Census recordsEdit

Federal censuses of Holmes and the adjacent counties of Walton and Washington dating back to 1850 list many Dominicker families and individuals, variously identified as white, mulatto, and black (even among members of the same family). Classifications for a given individual often changed from one census to the next, as they were dependent on the opinion of the census enumerator. The census records show that in the decades following the Civil War many Dominickers married white spouses, and their children had even more white ancestry.

The 1950 federal census instructed enumerators to make note of local populations of mixed white, black, and Indian ancestry in the eastern United States. In Holmes County, Florida, and nowhere else, 60 Dominickers were so counted although they were designated as white on the census.

In 1956, a United States Public Health Service worker, who had tabulated the 1950 census findings, made a brief visit to the area and interviewed some white residents. He was unable to make contact with any Dominickers, said to number about 40 at that time. His field notesindicate that at least one Dominicker claimed to be of Spanish and Indian descent. He also noted that "the term Dominicker is not acceptable to the group and is not used in their presence."[2]

Dispersal and assimilationEdit

At some point in the 1960s, following the US Supreme Court decision in Brown v Board of Education, the black school in Ponce de Leon was closed, and students of color were integrated into the other local public schools. Some descendants of the Dominicker group still live in the area, but since World War II, many have scattered to other parts of the country. Those remaining in Holmes County and nearby localities have quietly assimilated into the white community, and there is no organized affiliation of Dominicker descendants.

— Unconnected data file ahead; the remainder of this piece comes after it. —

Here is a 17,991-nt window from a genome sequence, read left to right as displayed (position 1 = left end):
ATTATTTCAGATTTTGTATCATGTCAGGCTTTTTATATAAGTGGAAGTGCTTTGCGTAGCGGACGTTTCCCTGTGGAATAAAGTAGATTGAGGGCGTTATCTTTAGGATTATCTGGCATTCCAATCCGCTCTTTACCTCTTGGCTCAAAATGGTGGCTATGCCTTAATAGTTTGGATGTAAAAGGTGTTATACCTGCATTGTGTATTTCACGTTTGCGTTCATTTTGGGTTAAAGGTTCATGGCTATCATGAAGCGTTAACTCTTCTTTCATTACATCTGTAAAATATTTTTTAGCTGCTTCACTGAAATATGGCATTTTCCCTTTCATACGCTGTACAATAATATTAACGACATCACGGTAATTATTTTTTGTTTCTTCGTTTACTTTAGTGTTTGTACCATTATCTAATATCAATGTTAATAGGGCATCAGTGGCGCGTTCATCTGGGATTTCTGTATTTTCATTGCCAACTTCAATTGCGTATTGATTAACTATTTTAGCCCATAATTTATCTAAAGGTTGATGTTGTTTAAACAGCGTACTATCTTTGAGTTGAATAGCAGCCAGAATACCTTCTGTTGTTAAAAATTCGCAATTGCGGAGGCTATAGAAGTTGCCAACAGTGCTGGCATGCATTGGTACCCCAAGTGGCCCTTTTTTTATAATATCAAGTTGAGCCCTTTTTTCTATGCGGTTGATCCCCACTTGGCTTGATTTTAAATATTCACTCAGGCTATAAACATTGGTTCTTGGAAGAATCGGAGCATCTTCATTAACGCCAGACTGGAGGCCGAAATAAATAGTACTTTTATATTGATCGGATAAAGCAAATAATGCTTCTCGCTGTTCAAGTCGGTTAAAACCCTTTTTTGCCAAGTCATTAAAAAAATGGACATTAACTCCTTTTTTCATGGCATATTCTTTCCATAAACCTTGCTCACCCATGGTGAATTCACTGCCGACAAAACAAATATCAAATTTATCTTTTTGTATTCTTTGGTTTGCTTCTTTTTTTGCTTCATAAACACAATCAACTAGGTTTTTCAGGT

Similar groups in the regionEdit

The Dominickers are sometimes given a brief mention in sources[5] discussing Melungeon people; however, there is no known link between the Dominickers and any other mixed-race group.

One source says that about 1857, over 100 mixed-race families migrated by wagon train from Holmes County to Rapides and Vernon parishes in Louisiana, where they became part of the people known as Redbones.[6] The Redbones are well known in southwestern Louisiana, though their origins are still debated. A few links by marriage between members of that group and relatives of the Holmes County Dominickers are known, but there is no evidence at this time to suggest a common origin for the two groups.

Many families in the Holmes County area claim Native American descent, especially from the Creek Indians, a nation with whom the Euchee were once affiliated. The local Choctawhatchee Creek are organized and said to be seeking state recognition.[7]


  1. ^ "Table of 1950 Federal Census findings on triracial groups, including Dominickers in Holmes County". Archived from the original on 2006-05-18. Retrieved 2006-09-01. 
  2. ^ a b c d e f g h i "Documents page, Piney Woods History". Retrieved 2006-09-11. 
  3. ^ "Ralph D. Howell, "Dominicker: A Regional Racial Term" (1972)". Retrieved 2006-09-12. 
  4. ^ "John Love McKinnon (son of Col. Neill McKinnon), History of Walton County, pp. 62-66, 94-97 (1911)".;sid=461e88087b9afbfb79102356ee744f1d;idno=WF00000103;c=fhp;cc=fhp;view=jpg;seq=76;size=s. Retrieved 2006-09-03. 
  5. ^ "Calvin L. Beale, "American Triracial Isolates: Their Status and Pertinence to Genetic Research" (1957)". Retrieved 2006-09-01. 
  6. ^ "Mayo, Thomas (Word file)". Retrieved 2006-09-02.  found on the Holmes County USGenWeb site at
  7. ^ "Biography of Earl Dee Hood, Chief Red Eagle of the Choctawhatchee Creeks". Archived from the original on 2007-01-13. Retrieved 2006-09-04. 


  • Daniel J. Sharfstein, “The Secret History of Race in the United States,” Yale Law Journal, Volume 112, Number 6, March 2003. [1]
    • Direct link to the full text of the essay (PDF format; requires Adobe Reader): [2]
  • Sweet, Frank W. (2005). Legal History of the Color Line. Backintyme. ISBN 0-939479-23-0. 
    • “Antebellum Louisiana and Alabama: Two Color Lines, Three Endogamous Groups,” October 15, 2004 [3]
    • “The Antebellum South Rejects the One-Drop Rule,” November 15, 2004 [4]
    • “The One-Drop Rule Arrives in the Postbellum Lower South,” October 1, 2005 [5]

External linksEdit

  • Piney Woods History, a website that presents transcripts of original documents mentioning the Dominickers, as well as a number of local family trees, photographs, and other pertinent materials